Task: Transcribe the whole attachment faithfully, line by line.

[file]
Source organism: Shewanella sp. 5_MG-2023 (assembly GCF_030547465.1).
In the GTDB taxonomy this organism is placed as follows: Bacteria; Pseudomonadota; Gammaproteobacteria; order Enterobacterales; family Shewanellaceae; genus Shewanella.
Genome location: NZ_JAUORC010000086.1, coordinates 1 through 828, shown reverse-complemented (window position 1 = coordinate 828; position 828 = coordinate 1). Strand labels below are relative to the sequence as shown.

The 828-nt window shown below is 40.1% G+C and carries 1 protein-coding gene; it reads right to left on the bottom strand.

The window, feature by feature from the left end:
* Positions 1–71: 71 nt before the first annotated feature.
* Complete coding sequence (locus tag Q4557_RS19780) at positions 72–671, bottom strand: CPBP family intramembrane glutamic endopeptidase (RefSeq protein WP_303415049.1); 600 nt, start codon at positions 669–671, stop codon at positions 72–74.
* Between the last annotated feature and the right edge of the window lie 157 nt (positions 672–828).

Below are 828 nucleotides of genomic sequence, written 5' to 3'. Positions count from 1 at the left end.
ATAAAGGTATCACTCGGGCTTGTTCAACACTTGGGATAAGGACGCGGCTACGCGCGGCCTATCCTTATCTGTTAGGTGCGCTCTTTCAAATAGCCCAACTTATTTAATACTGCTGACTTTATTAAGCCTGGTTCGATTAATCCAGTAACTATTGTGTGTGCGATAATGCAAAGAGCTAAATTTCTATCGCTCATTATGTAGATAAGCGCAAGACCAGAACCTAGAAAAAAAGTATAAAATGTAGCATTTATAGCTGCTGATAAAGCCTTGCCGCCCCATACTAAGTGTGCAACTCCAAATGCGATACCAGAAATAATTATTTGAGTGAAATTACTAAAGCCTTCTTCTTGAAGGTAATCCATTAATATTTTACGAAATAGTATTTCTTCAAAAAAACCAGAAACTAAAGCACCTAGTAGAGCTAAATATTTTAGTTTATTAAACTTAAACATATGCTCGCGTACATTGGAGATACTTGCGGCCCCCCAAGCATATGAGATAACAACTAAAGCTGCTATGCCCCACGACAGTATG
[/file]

Source organism: Shewanella sp. 5_MG-2023 (assembly GCF_030547465.1).
In the GTDB taxonomy this organism is placed as follows: Bacteria; Pseudomonadota; Gammaproteobacteria; order Enterobacterales; family Shewanellaceae; genus Shewanella.
Genome location: NZ_JAUORC010000086.1, coordinates 1 through 828, shown reverse-complemented (window position 1 = coordinate 828; position 828 = coordinate 1). Strand labels below are relative to the sequence as shown.

The 828-nt window shown below is 40.1% G+C and carries 1 protein-coding gene; it reads right to left on the bottom strand.

The window, feature by feature from the left end:
* Positions 1–71: 71 nt before the first annotated feature.
* Complete coding sequence (locus tag Q4557_RS19780) at positions 72–671, bottom strand: CPBP family intramembrane glutamic endopeptidase (RefSeq protein WP_303415049.1); 600 nt, start codon at positions 669–671, stop codon at positions 72–74.
* Between the last annotated feature and the right edge of the window lie 157 nt (positions 672–828).

Below are 828 nucleotides of genomic sequence, written 5' to 3'. Positions count from 1 at the left end.
ATAAAGGTATCACTCGGGCTTGTTCAACACTTGGGATAAGGACGCGGCTACGCGCGGCCTATCCTTATCTGTTAGGTGCGCTCTTTCAAATAGCCCAACTTATTTAATACTGCTGACTTTATTAAGCCTGGTTCGATTAATCCAGTAACTATTGTGTGTGCGATAATGCAAAGAGCTAAATTTCTATCGCTCATTATGTAGATAAGCGCAAGACCAGAACCTAGAAAAAAAGTATAAAATGTAGCATTTATAGCTGCTGATAAAGCCTTGCCGCCCCATACTAAGTGTGCAACTCCAAATGCGATACCAGAAATAATTATTTGAGTGAAATTACTAAAGCCTTCTTCTTGAAGGTAATCCATTAATATTTTACGAAATAGTATTTCTTCAAAAAAACCAGAAACTAAAGCACCTAGTAGAGCTAAATATTTTAGTTTATTAAACTTAAACATATGCTCGCGTACATTGGAGATACTTGCGGCCCCCCAAGCATATGAGATAACAACTAAAGCTGCTATGCCCCACGACAGTATG